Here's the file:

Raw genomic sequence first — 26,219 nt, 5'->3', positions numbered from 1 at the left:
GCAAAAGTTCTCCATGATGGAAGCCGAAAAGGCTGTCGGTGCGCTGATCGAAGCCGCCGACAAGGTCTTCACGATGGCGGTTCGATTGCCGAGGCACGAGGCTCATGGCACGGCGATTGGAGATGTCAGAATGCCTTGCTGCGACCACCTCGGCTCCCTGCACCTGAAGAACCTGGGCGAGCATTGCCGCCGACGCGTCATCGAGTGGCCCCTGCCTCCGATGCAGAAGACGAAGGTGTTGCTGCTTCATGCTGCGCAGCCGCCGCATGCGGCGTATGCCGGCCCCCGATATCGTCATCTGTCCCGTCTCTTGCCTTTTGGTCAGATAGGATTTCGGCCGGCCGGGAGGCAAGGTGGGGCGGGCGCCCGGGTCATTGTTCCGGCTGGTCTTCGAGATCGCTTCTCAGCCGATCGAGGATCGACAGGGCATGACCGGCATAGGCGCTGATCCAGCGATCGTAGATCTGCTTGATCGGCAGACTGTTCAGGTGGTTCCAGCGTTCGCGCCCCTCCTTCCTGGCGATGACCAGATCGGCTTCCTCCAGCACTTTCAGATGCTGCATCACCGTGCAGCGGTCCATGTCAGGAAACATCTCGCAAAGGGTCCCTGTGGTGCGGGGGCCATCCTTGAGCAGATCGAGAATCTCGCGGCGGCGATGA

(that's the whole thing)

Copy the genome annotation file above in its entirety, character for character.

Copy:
Raw genomic sequence first — 26,219 nt, 5'->3', positions numbered from 1 at the left:
GCAAAAGTTCTCCATGATGGAAGCCGAAAAGGCTGTCGGTGCGCTGATCGAAGCCGCCGACAAGGTCTTCACGATGGCGGTTCGATTGCCGAGGCACGAGGCTCATGGCACGGCGATTGGAGATGTCAGAATGCCTTGCTGCGACCACCTCGGCTCCCTGCACCTGAAGAACCTGGGCGAGCATTGCCGCCGACGCGTCATCGAGTGGCCCCTGCCTCCGATGCAGAAGACGAAGGTGTTGCTGCTTCATGCTGCGCAGCCGCCGCATGCGGCGTATGCCGGCCCCCGATATCGTCATCTGTCCCGTCTCTTGCCTTTTGGTCAGATAGGATTTCGGCCGGCCGGGAGGCAAGGTGGGGCGGGCGCCCGGGTCATTGTTCCGGCTGGTCTTCGAGATCGCTTCTCAGCCGATCGAGGATCGACAGGGCATGACCGGCATAGGCGCTGATCCAGCGATCGTAGATCTGCTTGATCGGCAGACTGTTCAGGTGGTTCCAGCGTTCGCGCCCCTCCTTCCTGGCGATGACCAGATCGGCTTCCTCCAGCACTTTCAGATGCTGCATCACCGTGCAGCGGTCCATGTCAGGAAACATCTCGCAAAGGGTCCCTGTGGTGCGGGGGCCATCCTTGAGCAGATCGAGAATCTCGCGGCGGCGATGA